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By: Wulf Utian, MD PhD DSc

Author: Wulf Utian, MD PhD DSc

Human sexual behavior has come under the eye of medical scientists, and nowadays sex-related problems get diagnosed into specific categories. I know it sounds very sterile and clinical, but this approach does work in addressing the problem and providing therapy:


Desire is complicated. If desire is absent and of no concern to an individual or couple, there are lots of other ways to be intimate and enjoy life. But the woman who is bothered and concerned by her loss of desire should express that concern to her clinician.  This does not necessarily imply that there is something wrong with her body or mind. Perfect health can be associated with reduced desire. Unsatisfactory personal relationships, stress, money concerns, lack of privacy, depression, medication side effects, partner performance issues, and lack of time, are examples of impediments to desire.

Physical and hormonal changes, as previously described can also be the cause.

Clinicians should always open the door to discussing sex problems by asking a few sensitive well-directed questions. Help can come in the form of counseling, or the selective use of hormones. Hopefully a female testosterone product will come to market, as testosterone can improve desire.


It is possible to want sex, that is to have desire, yet fail to get aroused when the action starts. Poor arousal usually can be recognized by a failure of the vagina to lubricate during foreplay. It can be related to local vaginal atrophy or to central action of some drugs like antidepressants and antihypertensives. The former is easily cured with local estrogen or the simple use of lubricants. Some drug side effects may indicate a need for a change of medication.


Painful sex is either the result of vaginal thinning, or much less frequently a complication of surgery in the vaginal area. The best treatment for both is local application of estrogen. It is almost perfect for vaginal atrophy. For the women with a postsurgical problem not responding to estrogen, a surgical consultation with a gynecologist may be necessary.

The estrogen can be delivered as a cream, a vaginal tablet or a ring. Lubricants or moisturizers available off the shelf at drug stores work temporarily, but do not get to the root of the problem. Local estrogen is safe and I encourage its use. Keep the dose low and use intermittently.


The majority of factors at work with decreased frequency of sexual activity are not hormonal. Most are related to lifestyle, especially personal relationships.  Issues including fatigue, competing activities, and tensions in the relationship for a variety of reasons, are just a few examples of problems that need to be worked out. Couples need to communicate, and if sex is important, to make as much ‘bed time’ as they devote to other activities. If there is a problem in communication, the expertise of a sex counselor can be of considerable value.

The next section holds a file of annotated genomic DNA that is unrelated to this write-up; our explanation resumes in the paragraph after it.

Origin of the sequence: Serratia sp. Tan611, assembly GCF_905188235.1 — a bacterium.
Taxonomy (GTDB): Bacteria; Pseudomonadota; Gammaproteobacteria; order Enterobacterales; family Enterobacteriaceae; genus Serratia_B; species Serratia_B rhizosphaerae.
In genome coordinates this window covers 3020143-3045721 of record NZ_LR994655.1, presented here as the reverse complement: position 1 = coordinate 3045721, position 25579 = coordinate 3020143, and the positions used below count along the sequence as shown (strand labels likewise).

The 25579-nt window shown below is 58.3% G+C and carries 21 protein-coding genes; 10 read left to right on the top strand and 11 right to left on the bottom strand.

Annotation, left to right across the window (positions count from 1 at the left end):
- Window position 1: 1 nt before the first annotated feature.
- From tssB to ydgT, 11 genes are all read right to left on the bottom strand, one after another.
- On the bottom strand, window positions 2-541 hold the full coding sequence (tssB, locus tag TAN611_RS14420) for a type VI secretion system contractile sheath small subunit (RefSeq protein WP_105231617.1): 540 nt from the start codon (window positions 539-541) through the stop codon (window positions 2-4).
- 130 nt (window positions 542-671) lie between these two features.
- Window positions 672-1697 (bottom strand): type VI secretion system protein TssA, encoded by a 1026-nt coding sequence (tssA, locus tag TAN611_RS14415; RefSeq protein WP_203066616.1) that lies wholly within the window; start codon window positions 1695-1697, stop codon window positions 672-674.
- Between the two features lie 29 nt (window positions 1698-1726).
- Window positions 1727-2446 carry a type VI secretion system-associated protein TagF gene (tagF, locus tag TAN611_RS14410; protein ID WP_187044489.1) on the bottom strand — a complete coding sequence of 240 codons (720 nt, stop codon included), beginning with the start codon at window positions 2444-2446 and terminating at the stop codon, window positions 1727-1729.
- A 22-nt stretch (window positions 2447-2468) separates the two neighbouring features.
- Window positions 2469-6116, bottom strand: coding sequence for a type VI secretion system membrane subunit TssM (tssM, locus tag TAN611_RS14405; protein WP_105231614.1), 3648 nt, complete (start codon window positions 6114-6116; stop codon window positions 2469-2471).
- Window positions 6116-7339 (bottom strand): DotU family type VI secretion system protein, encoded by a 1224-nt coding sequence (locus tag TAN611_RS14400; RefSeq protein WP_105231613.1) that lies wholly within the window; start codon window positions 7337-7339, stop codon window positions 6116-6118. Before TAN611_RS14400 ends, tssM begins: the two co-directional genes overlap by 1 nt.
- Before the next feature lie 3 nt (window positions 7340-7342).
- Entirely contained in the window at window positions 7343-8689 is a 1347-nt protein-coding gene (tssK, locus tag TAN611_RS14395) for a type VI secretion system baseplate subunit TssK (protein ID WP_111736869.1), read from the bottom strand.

This is part of the arousal factor. Being touched may not elicit the same pleasant sensation as it did in the past. Decreased estrogen does have an impact at the level of the brain, as well as on the skin and genital organs, and HT can prompt nerve endings to recover and grow.


Sexual satisfaction in women can be achieved without orgasm. But lack of orgasm is a source of distress for some women. Many factors, as always, are responsible for the problem, including all the foregoing items I have listed. Interestingly, orgasms may be experienced before maximum arousal, and further orgasms may occur at the peak of arousal and during its gradual resolution. Thus for many women, orgasm and arousal are not particularly distinct entities.

Treatment for lack of orgasm really requires a frank discussion with the clinician, and if the latter is not sufficiently expert or comfortable in providing help, a skilled sexual counselor is recommended. Some evidence suggests testosterone may help, but there is no FDA-approved product.


Earlier research showed that older men had less interest in sex than older women. This may have been due to the fact that they were less able to gain and maintain an erection. The advent of the erectile dysfunction drugs like Viagra, Levitra, and Cialis may have changed that. Most older men are now able to use these drugs safely. Many older women in turn have been driven to seek medical help for one of the above mentioned problems, most notably vaginal dryness causing pain on penetration.

The views and opinions expressed by Perspectives contributors are those of the author and do not necessarily reflect the opinions or recommendations of the American Nurses Association, the Editorial Advisory Board members, or the Publisher, Editors and staff of American Nurse Journal. These are opinion pieces and are not peer reviewed.

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